Danwei Noon Report

Spoofing fights back

Danwei Noon Report is a daily roundup of new and old media coverage about China from Chinese and English sources.

210308006_54bf869ff7.jpg
Can't stop the steamed buns
- image from LifeMage
Fighting for the right to spoof
Chinese Internet users continue to defend spoofing against attack from old cranks. Here is a quick summary of the story so far:

August 10
A conference was organized by the conservative Guangming Daily in Beijing to discuss and condemn the e gao (恶搞) phenomenon, i.e. mocking online video clips and photoshopped stills. (See this Danwei post for more.)




August 14
SARFT publishes new regulations to control Internet short video clips. The new rules are widely interpreted as being a reaction to the spoofing pheomenon. However, some commentators believe the rules are intended to preserve SARFT's hegemony over movies and TV programs as these cultural products move online and therefore start to fall under the rules of the government ministry that regulates the Internet MII (see Danwei post).

August 19
In the popular tabloid newspaper The Mirror, China National School of Administration Law professor Yang Xiaojun says SARFT's new rules are not legal (see Danwei post).

August 24
Scores of Chinese bloggers, including some influential writers heap scorn on the new SARFT rules (see Global Voices roundup).

Today, August 28
The top story on Tianya, one of China's most popular BBS or forum websites, is Spoofing: chicken soup for the modern soul? (link). The post argues that it is not reasonable to have a blanket ban on spoofs. The number of Chinese blog posts about the SARFT rules continues to increase by the day.

The image above shows a bunch of steameded buns, a reference to the spoofing case that first caught China's attention. For more about this, read ESWN: The Bloody Case That Started From A Steamed Bun, or watch the steamed bun spoof movie on Youtube (in Chinese).


High Chinese populations make countries rich
Found via Hong blog Simon World, the Far Eastern Economic Review's blog examines the correlation between the ethnic Chinese population of East Asian countries and their per capita GDP: "So it’s not a perfect correlation, but it would appear to be significant" (link).


Philanthropy: the new must have habit for the super rich
Asia's richest man, the Hong Kong tycoon Li Ka-shing (李嘉诚) who started out in business making plastic flowers, is following in the footsteps of Bill Gates and Warren Buffet. The China Daily reports:

Li Ka-shing, 78, will bequeathe at least a third of his fortune - which is estimated at $18.8bn and rising fast - to his eponymous charitable foundation...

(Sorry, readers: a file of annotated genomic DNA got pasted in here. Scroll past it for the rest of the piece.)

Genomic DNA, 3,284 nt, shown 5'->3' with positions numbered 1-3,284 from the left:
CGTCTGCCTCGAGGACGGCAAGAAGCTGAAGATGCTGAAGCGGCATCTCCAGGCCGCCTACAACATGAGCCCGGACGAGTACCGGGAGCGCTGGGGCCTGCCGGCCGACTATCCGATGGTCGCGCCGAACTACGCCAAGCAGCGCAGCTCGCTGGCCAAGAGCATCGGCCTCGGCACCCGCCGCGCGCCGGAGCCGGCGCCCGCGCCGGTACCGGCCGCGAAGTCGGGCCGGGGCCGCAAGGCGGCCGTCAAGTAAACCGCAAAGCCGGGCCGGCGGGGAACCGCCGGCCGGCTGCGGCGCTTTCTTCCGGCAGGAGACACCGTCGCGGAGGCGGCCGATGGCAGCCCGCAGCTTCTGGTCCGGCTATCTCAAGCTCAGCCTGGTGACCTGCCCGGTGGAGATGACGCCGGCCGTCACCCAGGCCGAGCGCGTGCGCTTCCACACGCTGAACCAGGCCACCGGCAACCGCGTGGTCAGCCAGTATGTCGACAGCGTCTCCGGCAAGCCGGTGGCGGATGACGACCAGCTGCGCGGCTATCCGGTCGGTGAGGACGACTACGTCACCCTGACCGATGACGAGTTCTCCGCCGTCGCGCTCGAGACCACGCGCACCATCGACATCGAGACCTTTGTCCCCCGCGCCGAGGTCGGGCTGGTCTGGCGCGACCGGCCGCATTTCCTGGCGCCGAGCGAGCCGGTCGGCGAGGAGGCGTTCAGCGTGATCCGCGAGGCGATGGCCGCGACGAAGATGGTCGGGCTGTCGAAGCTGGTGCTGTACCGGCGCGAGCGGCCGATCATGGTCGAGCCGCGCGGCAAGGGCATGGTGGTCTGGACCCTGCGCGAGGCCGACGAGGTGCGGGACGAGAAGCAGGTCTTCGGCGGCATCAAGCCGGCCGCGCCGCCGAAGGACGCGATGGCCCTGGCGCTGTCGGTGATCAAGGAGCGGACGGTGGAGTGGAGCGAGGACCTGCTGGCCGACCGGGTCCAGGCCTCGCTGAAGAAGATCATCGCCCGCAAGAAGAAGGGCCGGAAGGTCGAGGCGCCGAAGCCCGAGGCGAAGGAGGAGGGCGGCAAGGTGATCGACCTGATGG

..."The [Li Ka-Shing] Foundation is my third son. Its size will not be less than one-third of my fortune," Mr. Li, a widower with two sons, said on Thursday at a results briefing for his two corporate flagships, Cheung Kong Holdings and Hutchison Whampoa. (Link)


Beijing to Kathmandu by train?
From The People's Daily:

China's newly-built railway to Tibet will be extended to the border between China and Nepal, a local official said on Sunday.

Meeting with visiting Nepali Deputy Prime Minister K.P. Sharma Oli, Qiangba Puncog, chairman of the government of the Tibet Autonomous Region, said Tibet is a remote place that is looking forward to being connected to south Asia. The railway extension will promote business exchanges, he said. (Link)


Media reaction to jail sentence for NY Times researcher
The conclusion of the trial of New York Times researcher Zhao Yan provides an interesting case study in how different media report the same event. The charge against Zhao of "leaking State secrets" was dismissed, but he was given a three year jail term for fraud.

The China Daily: Journalist imprisoned for fraud, see also The People's Daily: Former Chinese reporter Zhao Yan sentenced to three years in prison
The New York Times: Appeal Likely for Journalist at The Times
The Financial Times: China verdict on NYT researcher criticised


Lots of China in The Financial Times
The FT has published three meaty China pieces in the last few days:

• A review by Geremie Barmé of of the Cultural Revolution history Mao’s Last Revolution by Roderick MacFarquhar and Michael Schoenhals (link; see related piece by Barmé on Danwei - Beijing's Bloody August.)
• A review by Richard McGregor of the English translation of A survey of China's peasants by Chen Guidi and Wu Chuntao, recently publish in English as Will the Boat Sink the Water? (link - sub required; see these 2004 Danwei posts for more about the book's reception in China: 1, 2).
• Richard McGregor writes about his lunch with media figure Hung Huang (洪晃), during which they discuss China's emerging paparazzi culture among other things (link, see these Danwei TV interviews with Hung about blogging, and her acting debut in a movie about Chinese women).


Motivating Chinese staff
Via China Law Blog, a post on the China Solved blog about differences in Western and Chinese HR practices:

Just remember, Western managers wait to see performance, then they give the raise and the promotion. Chinese staffers want to see the raise and promotion, then they'll deliver the performance. It's up to you to figure this one out. (Link)

There are currently 4 Comments for Spoofing fights back.

Comments on Spoofing fights back

"To photoshop" as a verb comes from the Adobe image editing application "Photoshop".

One can say "...the image was a photoshopped composite of Hu's head and a horse's body..."

There is no dash. Using a dash is like writing "...Jeremy go-ogled his new girlfriend..."

Thanks, corrected.

fun stuff! but i thought that hung huang's acting debut was in ASPIRIN, which also featured pan shiyi.

She was playing herself in that one, wasn't she?

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